Reflection on John 3.1-17 (Lent)

Nicodemus said to Jesus: How can anyone be born after having grown old?

When I was a teenager the Billy Graham crusades of a slightly earlier era of evangelism were being followed by a procession of younger American evangelists who came to this country with missionary zeal. They staged rallies during which hymns were re-branded in pop-song form and the Good News of Jesus Christ was re-presented in the language of the time, rather than the archaic language of thee, thou and thy. I, like many others at the time, attended several of these rallies. I, like many others, heard the invitation that was the golden thread that tied all of these missions together … the invitation to be ‘born again’.

In today’s reading we hear Jesus offering the same invitation to the Pharisee, Nicodemus. Jesus says: no one can see the kingdom of God without being born from above. All those years ago, when I was in the midst of enthusiastic young Christians hearing the invitation to be ‘born again’, I had a vague idea what that might involve but, like Nicodemus, I have come to realize that the simplicity of that two-word invitation goes nowhere near telling the whole story. In fact, the invitation to be ‘born again’ in Christian terms is like a contract with pages and pages of small print.

When we are baptized we speak of being born of the water and Spirit. The water symbolically washes away our old selves, and the Spirit strengthens and guides us as we begin a new life. But, the act of baptism is often undertaken on our behalf, when we are too young to engage in what is being said and done on our behalf. At that time we are represented by our parents and godparents. Those sponsors take on a commitment to guide us into the life of faith … but how often is that part of the deal honoured?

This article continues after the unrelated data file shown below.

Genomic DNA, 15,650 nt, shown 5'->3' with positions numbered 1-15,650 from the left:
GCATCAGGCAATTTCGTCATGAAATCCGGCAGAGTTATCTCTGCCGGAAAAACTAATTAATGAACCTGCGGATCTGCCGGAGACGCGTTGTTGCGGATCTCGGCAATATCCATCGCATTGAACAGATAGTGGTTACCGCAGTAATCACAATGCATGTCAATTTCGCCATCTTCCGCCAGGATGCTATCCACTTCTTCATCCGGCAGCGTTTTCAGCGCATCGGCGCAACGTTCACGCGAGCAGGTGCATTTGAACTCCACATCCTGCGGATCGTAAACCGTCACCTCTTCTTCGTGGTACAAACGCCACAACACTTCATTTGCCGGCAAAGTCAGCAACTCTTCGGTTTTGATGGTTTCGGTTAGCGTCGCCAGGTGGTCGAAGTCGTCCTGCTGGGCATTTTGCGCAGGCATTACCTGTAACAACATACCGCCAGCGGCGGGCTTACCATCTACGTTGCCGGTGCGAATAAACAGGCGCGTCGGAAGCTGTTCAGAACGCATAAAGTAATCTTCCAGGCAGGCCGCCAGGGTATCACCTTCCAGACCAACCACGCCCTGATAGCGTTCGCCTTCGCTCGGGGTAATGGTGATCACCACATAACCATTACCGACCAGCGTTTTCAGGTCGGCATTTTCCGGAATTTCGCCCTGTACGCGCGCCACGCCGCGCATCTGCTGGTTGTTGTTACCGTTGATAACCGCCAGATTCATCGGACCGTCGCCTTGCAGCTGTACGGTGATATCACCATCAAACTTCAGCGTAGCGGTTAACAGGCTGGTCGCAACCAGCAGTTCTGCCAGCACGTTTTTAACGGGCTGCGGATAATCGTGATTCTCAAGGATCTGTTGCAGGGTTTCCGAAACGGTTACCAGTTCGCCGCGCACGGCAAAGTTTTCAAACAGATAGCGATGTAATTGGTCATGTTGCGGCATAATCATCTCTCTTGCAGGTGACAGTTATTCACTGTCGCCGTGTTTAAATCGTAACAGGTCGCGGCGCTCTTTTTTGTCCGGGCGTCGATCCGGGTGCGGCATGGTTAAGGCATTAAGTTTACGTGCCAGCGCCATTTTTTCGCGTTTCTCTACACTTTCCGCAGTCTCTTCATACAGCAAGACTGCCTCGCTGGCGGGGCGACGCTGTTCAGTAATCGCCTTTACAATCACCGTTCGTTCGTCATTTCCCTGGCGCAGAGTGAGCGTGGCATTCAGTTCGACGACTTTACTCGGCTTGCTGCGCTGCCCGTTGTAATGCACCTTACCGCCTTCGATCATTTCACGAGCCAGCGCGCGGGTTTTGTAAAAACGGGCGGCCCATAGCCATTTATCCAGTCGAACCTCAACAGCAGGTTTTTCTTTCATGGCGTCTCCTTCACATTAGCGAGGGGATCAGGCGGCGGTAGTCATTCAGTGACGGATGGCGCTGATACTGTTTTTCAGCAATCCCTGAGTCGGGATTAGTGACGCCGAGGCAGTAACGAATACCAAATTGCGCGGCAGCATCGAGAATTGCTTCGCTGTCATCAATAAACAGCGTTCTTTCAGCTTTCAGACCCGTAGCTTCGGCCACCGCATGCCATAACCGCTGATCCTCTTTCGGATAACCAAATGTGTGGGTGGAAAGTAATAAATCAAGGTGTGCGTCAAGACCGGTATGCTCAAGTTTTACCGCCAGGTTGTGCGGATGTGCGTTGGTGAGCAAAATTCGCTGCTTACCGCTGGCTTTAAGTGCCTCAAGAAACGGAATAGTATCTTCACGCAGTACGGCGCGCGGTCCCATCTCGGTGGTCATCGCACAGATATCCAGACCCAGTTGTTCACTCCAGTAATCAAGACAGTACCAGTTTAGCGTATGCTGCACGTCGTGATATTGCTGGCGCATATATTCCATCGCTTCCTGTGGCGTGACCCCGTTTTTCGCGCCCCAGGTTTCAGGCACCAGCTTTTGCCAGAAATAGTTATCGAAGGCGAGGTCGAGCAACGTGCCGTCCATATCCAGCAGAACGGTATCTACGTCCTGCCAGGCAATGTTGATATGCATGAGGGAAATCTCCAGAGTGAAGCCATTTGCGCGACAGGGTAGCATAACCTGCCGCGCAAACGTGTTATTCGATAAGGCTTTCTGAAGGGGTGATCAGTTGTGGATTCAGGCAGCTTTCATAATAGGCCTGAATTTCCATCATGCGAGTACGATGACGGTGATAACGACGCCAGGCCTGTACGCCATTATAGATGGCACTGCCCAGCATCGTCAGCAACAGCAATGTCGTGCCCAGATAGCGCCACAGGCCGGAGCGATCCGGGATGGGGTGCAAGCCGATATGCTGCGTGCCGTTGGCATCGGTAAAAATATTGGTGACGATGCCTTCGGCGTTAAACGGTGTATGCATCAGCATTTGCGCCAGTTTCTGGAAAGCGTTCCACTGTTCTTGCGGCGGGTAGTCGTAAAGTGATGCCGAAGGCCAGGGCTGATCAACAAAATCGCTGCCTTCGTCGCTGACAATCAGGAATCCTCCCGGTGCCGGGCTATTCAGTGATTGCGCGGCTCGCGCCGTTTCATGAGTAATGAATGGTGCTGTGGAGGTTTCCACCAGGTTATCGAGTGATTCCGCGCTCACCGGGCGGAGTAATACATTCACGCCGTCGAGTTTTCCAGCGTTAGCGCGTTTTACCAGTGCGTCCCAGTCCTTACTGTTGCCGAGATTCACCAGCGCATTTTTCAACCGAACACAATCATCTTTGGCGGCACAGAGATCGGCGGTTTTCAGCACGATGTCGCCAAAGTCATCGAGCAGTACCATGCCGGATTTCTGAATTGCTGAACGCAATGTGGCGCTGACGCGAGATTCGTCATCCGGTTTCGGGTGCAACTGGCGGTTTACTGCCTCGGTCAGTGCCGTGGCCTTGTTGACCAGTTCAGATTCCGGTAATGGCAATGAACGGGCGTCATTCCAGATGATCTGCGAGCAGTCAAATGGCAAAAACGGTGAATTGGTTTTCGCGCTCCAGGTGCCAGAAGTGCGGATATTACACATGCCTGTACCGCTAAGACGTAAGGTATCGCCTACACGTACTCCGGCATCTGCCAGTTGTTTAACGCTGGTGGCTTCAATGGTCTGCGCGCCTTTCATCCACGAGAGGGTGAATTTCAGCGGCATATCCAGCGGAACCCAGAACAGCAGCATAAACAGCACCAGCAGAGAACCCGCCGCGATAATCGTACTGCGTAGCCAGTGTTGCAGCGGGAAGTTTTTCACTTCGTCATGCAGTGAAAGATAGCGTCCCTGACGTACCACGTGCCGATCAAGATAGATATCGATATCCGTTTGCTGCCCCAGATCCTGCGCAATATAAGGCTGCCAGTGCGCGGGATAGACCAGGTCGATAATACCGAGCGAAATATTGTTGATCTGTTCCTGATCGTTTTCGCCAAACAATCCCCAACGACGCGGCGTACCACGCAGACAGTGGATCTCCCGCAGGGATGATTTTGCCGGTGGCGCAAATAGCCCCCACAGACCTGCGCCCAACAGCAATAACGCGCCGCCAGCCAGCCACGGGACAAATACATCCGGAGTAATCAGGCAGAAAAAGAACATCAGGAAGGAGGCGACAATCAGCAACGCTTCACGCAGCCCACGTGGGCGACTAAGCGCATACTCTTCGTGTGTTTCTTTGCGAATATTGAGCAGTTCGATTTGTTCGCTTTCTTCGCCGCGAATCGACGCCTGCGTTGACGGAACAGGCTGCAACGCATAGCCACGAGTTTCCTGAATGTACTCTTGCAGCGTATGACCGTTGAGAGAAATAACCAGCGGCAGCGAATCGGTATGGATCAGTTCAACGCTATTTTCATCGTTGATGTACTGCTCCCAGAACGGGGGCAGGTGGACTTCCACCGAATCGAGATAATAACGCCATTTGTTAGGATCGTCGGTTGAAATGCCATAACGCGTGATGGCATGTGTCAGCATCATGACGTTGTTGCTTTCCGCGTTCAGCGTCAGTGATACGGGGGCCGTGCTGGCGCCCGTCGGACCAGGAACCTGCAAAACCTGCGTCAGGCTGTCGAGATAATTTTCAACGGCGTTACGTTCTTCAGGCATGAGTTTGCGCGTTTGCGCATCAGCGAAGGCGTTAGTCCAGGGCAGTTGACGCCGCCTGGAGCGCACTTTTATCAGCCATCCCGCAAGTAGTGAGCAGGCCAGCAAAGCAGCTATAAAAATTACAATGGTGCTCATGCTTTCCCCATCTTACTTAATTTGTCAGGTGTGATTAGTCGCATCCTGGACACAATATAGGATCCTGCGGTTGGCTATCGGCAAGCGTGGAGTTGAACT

Being ‘born again’ into the life of faith is a journey we have to take alone. We may be surrounded by those who seek to support us but, essentially, we are the only ones who can set aside our old lives and be ‘born again’ into the life of true faith. This can be a difficult journey for some. The setting aside of the comfortable, the familiar, and the self-focused can be a challenge … a challenge that can feel like climbing the highest mountain. But, for those who have taken that challenging path, there is a new horizon to be viewed … a new horizon in which we come to understand what it means for God’s love to have been expressed in the giving of his only Son in order that we might be saved, and that we might have eternal life.

Let us pray that, no matter how old we might be, we find the courage to set aside the old life of self-interest and self-indulgence and step into the new life alongside the many others who have been ‘born again’ in the name of Jesus, our Lord and Saviour.